The City of Davis Urban Forestry Program officially began in 1963 with the establishment of the Street Tree Committee (now the Tree Commission). Prior to 1963, developers were encouraged to plant a tree in the "parkway" in subdivisions which, in most cases, the City assumed as street trees. The purpose of the program initially was to provide shade and aesthetics for our community, which remains the primary concern. However, through the years, the program has evolved into a much larger one than the initial planting of a street tree.
The Urban Forestry Program consists of six basic aspects:
- The Master Tree List
- The Tree planting program
- A Tree maintenance program
- A Tree inventory
- The Tree Commission
- An informed and supportive public
Currently, the City maintains about 13,000 street trees, and over 5,000 trees in parks and greenbelts. Maintenance includes everything from the original planting, to pruning, integrated pest management, replacement, and keeping current on the latest care and control methods. Trees are now designated only after consideration of growth rates, required maintenance, size, and environment.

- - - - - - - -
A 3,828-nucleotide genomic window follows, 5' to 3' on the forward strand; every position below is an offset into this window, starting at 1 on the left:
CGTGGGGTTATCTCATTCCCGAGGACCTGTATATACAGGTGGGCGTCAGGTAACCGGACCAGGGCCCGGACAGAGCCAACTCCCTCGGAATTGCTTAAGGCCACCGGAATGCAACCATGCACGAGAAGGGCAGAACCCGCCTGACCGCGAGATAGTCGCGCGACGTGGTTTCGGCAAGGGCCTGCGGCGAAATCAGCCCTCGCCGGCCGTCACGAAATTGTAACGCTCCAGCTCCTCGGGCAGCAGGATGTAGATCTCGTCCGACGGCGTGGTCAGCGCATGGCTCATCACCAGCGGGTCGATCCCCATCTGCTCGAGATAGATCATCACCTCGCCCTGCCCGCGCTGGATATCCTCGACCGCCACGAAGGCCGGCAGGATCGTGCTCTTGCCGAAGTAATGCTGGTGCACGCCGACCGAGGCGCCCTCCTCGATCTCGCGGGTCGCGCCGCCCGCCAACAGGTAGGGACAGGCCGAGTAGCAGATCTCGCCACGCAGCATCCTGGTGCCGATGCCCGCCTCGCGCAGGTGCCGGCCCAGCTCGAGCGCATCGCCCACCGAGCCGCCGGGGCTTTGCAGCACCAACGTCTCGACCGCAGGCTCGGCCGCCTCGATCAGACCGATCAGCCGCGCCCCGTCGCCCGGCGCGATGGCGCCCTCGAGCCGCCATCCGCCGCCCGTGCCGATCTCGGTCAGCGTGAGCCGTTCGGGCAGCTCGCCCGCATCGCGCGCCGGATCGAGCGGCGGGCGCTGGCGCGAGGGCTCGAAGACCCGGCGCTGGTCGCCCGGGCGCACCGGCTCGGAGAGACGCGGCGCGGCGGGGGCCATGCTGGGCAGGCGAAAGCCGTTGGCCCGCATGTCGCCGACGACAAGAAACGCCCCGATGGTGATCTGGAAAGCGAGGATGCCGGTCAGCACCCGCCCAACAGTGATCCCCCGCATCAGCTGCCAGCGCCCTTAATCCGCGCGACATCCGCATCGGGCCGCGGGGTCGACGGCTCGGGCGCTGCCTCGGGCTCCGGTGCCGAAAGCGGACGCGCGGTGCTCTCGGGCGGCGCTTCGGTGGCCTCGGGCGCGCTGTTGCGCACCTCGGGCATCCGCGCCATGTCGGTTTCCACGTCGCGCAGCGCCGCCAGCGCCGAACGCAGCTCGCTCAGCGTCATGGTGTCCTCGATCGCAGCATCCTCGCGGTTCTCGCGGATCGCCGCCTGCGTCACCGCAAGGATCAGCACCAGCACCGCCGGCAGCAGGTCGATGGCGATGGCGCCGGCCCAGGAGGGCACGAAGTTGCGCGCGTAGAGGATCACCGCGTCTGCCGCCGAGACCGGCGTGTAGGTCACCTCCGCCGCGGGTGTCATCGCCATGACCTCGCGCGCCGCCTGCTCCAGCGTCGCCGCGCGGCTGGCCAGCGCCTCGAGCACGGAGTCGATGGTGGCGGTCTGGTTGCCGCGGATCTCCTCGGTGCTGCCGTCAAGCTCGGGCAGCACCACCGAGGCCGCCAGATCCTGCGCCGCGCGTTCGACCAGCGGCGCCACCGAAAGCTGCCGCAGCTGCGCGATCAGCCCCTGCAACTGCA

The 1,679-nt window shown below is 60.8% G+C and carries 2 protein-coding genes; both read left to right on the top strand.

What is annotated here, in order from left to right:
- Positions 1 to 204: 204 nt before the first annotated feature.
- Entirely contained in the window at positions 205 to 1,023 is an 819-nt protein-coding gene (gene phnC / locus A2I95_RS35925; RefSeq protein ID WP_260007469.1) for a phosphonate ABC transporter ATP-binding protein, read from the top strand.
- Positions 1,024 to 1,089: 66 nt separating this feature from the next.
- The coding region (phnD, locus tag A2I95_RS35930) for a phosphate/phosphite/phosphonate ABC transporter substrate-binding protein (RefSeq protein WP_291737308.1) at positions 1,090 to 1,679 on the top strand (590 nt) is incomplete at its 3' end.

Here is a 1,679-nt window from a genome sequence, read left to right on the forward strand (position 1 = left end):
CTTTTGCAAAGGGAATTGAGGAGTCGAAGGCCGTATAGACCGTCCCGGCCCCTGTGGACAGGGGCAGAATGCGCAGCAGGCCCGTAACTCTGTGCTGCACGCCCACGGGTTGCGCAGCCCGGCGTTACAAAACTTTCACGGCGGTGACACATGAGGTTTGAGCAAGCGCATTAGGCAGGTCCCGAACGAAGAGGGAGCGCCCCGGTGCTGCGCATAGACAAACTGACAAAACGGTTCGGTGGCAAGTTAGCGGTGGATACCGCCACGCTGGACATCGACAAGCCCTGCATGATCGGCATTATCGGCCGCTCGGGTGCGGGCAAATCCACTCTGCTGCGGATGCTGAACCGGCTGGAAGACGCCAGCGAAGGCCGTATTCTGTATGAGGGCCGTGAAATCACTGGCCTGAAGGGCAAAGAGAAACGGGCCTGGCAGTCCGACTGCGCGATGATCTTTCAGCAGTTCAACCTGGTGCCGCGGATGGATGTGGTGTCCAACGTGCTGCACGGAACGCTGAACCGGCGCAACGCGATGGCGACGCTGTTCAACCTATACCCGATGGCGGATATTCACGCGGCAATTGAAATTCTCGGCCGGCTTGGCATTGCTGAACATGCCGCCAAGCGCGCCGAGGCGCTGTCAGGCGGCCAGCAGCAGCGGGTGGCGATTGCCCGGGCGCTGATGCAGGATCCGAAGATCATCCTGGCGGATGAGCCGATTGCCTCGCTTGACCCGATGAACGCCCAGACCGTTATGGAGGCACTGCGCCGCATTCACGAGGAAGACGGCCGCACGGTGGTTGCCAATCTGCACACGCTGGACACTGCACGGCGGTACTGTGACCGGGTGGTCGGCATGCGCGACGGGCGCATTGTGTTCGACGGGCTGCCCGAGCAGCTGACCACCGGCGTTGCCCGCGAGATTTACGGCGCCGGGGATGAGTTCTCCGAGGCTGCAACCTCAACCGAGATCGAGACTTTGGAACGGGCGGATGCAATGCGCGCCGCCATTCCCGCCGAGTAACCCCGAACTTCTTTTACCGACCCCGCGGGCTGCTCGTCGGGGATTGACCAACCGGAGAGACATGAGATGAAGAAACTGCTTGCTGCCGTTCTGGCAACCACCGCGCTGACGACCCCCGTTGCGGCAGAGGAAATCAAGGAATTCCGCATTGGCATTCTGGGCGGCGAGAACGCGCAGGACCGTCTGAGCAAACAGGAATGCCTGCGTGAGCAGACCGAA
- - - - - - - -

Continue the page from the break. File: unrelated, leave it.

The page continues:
In 1977, the City received national recognition for our Street Tree Program by the National Arbor Day Foundation. We have continued to received this annual award, and are known nationally as a "Tree City USA".
The Street Tree Committee realized that a major asset to the community was not only the trees planted in the future, but also the many existing trees on private property which were irreplaceable. In the late 1960's the Committee began a survey of all trees in Davis in order to establish the Landmark Tree List. The list is made up of approximately 100 trees which met all of the following criteria:
- An outstanding specimen of a desirable species
- One of the largest or oldest trees in Davis
- Of historical interest
- Of distinctive form
Each property owner was given a framed Resolution of Appreciation for keeping the trees healthy for present and future citizens to enjoy. The Committee also found many other trees which did not meet all of the criteria, but were very beneficial to the community. These trees were put on a "Trees Worth Saving" List.
Since a major portion of the commercial development in Davis is in the core area, where many of the Landmark and "Trees Worth Saving" listed trees are located, the remodeling or development of properties with these trees is usually contingent upon saving the trees and designing structures around them. See the Guidelines for the Preservation of Existing Trees for more information.